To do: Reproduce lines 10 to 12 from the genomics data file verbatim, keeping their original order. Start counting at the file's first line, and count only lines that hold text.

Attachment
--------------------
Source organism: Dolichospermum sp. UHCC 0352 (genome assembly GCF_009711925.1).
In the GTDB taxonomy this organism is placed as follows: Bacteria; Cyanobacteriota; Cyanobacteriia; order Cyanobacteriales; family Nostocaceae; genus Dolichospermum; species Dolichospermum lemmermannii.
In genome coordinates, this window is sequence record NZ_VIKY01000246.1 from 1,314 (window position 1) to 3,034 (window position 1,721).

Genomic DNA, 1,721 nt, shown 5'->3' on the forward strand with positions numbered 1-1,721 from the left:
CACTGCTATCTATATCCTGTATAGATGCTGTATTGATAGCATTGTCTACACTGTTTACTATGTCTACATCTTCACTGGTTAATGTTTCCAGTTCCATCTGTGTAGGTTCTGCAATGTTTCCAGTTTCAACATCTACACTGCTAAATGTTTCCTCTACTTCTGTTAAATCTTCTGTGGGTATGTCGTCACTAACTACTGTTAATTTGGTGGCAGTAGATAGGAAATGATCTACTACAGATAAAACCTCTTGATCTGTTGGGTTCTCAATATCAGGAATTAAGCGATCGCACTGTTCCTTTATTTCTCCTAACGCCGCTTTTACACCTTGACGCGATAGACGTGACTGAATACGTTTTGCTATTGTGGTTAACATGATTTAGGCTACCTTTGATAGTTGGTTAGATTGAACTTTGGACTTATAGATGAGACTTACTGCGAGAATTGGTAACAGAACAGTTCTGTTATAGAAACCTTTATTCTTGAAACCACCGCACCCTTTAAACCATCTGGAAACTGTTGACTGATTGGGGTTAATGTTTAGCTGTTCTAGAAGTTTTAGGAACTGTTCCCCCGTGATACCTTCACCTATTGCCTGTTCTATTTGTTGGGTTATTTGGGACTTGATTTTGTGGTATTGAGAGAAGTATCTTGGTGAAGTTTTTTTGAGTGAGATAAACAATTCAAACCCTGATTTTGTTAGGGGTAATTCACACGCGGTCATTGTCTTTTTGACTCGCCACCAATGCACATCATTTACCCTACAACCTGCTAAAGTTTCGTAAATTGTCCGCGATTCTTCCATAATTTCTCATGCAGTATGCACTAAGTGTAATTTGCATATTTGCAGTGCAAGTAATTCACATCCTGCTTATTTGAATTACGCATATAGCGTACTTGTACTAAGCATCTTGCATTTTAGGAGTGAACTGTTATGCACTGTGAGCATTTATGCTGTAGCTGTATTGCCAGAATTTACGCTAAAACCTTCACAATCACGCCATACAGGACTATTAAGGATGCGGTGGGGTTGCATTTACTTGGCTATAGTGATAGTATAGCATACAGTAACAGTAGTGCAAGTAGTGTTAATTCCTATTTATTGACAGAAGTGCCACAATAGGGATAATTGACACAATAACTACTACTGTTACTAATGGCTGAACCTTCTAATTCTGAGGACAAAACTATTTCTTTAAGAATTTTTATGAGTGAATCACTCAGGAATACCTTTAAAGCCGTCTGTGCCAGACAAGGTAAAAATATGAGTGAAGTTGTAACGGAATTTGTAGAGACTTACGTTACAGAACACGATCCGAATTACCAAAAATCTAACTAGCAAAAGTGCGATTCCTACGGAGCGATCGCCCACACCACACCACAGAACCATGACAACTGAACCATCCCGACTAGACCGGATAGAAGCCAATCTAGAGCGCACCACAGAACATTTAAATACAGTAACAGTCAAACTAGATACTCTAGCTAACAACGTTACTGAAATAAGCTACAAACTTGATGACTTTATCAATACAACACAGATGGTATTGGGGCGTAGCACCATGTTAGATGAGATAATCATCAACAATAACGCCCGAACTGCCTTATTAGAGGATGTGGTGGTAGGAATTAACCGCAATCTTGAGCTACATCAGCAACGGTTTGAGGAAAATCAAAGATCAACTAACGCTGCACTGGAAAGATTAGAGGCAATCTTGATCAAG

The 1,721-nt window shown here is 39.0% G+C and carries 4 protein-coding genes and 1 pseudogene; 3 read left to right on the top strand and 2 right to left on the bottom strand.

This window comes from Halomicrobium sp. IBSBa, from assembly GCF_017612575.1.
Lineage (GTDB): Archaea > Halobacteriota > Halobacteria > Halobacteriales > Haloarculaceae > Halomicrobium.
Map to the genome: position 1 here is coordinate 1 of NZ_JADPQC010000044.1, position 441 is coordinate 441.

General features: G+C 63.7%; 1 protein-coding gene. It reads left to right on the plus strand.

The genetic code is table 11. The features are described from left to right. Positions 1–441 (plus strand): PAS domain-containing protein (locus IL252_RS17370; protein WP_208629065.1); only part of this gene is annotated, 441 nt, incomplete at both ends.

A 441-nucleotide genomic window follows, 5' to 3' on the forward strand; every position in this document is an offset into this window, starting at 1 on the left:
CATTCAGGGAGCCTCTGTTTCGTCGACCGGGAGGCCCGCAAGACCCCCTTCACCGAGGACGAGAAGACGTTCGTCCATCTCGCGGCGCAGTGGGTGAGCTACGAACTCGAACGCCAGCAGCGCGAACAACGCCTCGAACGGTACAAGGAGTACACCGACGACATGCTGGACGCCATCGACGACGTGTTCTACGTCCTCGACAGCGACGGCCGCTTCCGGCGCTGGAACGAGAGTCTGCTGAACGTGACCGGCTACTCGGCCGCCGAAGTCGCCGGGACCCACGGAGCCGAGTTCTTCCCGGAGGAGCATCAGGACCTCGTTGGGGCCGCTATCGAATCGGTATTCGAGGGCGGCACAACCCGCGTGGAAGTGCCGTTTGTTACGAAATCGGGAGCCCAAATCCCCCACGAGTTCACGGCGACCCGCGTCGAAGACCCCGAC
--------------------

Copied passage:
General features: G+C 63.7%; 1 protein-coding gene. It reads left to right on the plus strand.

The genetic code is table 11. The features are described from left to right. Positions 1–441 (plus strand): PAS domain-containing protein (locus IL252_RS17370; protein WP_208629065.1); only part of this gene is annotated, 441 nt, incomplete at both ends.

A 441-nucleotide genomic window follows, 5' to 3' on the forward strand; every position in this document is an offset into this window, starting at 1 on the left: